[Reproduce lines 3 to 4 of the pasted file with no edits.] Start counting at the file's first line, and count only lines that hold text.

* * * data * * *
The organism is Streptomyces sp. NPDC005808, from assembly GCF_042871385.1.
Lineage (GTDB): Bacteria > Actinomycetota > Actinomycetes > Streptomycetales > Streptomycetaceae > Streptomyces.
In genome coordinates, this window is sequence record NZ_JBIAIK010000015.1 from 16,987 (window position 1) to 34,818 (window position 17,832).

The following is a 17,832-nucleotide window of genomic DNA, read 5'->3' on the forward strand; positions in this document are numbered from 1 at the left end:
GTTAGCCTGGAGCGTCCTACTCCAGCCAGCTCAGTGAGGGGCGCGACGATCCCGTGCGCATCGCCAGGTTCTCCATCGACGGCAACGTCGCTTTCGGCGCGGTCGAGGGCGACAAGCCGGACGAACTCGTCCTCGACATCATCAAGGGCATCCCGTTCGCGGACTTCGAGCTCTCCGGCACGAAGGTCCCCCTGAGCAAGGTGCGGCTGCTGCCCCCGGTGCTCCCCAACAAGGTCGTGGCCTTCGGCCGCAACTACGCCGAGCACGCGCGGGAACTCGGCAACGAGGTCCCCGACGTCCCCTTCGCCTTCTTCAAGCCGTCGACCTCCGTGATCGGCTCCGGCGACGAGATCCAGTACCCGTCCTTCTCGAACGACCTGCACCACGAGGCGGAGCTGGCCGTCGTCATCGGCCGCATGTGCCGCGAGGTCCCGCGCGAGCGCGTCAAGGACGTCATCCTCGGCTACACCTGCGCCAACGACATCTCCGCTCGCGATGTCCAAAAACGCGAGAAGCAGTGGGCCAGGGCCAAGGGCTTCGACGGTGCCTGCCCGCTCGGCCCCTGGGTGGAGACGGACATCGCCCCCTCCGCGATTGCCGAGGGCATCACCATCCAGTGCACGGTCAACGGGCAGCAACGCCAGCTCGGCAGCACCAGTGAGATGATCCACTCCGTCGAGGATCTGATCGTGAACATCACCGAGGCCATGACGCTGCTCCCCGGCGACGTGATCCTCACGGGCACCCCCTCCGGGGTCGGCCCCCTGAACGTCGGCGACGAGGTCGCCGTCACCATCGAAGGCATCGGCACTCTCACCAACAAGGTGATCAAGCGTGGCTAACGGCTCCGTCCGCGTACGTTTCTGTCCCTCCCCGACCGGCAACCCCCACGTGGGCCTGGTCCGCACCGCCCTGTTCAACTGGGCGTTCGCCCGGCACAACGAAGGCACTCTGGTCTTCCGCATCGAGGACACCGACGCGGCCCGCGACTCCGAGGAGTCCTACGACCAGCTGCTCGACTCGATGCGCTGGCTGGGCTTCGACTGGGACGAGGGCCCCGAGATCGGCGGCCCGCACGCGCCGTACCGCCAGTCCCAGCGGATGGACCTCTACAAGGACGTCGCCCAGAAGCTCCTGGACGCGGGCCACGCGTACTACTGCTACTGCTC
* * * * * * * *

In genome coordinates, this window is sequence record NZ_JBIAIK010000015.1 from 16,987 (window position 1) to 34,818 (window position 17,832).

The following is a 17,832-nucleotide window of genomic DNA, read 5'->3' on the forward strand; positions in this document are numbered from 1 at the left end: